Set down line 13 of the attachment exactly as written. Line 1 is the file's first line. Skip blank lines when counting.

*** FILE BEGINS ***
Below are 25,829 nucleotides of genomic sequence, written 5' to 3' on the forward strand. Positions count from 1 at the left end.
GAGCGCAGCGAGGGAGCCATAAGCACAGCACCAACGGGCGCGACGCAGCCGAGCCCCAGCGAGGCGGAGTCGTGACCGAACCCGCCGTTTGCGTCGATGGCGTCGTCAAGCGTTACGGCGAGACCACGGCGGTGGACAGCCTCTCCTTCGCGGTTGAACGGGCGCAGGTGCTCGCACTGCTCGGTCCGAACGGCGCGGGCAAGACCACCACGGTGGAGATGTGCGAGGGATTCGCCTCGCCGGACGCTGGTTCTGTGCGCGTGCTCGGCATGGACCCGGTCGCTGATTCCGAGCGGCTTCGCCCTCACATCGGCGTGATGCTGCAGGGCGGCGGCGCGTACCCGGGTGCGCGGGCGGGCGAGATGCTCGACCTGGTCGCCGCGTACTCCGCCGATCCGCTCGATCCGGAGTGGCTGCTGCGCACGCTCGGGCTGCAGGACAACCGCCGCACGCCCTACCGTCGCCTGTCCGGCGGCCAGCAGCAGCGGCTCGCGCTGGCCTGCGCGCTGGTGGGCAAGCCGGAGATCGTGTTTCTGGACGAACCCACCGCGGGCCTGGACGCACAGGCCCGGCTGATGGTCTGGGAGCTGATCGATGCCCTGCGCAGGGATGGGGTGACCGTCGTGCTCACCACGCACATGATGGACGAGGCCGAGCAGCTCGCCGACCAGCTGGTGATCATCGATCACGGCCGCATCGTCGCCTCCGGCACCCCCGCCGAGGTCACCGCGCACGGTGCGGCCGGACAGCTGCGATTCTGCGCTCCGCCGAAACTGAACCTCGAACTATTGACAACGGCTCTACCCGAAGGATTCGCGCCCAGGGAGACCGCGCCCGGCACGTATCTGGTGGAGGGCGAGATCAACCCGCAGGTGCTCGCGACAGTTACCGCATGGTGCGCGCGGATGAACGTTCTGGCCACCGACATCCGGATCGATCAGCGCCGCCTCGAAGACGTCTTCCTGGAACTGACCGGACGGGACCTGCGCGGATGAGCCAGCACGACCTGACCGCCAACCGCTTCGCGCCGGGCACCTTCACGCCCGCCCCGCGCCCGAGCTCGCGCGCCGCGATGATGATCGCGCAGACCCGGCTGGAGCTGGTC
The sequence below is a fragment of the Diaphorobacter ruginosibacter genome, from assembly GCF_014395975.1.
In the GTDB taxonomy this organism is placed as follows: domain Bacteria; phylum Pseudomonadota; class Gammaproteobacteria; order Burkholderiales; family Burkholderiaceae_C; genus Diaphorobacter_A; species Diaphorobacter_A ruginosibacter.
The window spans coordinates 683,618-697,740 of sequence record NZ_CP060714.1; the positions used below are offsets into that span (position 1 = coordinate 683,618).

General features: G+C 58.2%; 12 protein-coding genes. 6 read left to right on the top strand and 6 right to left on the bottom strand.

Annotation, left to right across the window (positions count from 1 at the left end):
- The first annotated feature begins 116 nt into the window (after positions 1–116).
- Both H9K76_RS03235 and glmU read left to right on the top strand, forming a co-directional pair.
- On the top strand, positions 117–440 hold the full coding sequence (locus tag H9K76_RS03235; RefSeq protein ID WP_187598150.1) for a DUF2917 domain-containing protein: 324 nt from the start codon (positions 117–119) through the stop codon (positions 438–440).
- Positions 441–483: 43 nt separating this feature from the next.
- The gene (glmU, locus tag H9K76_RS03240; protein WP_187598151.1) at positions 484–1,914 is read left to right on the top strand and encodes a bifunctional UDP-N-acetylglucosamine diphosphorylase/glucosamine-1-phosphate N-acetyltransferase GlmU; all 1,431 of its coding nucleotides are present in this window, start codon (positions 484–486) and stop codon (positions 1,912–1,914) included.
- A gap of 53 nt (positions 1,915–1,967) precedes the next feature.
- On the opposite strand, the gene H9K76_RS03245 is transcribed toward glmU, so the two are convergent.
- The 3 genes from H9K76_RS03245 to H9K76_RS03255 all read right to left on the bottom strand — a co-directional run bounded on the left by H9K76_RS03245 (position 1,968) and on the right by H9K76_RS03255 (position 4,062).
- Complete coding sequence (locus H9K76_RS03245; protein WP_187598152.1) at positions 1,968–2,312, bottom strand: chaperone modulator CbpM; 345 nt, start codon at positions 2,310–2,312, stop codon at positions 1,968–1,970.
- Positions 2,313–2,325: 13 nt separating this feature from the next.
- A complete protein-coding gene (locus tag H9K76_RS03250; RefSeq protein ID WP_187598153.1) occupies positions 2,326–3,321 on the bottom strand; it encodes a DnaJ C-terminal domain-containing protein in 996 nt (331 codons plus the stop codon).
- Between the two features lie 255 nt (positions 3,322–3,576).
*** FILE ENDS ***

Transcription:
- A gap of 53 nt (positions 1,915–1,967) precedes the next feature.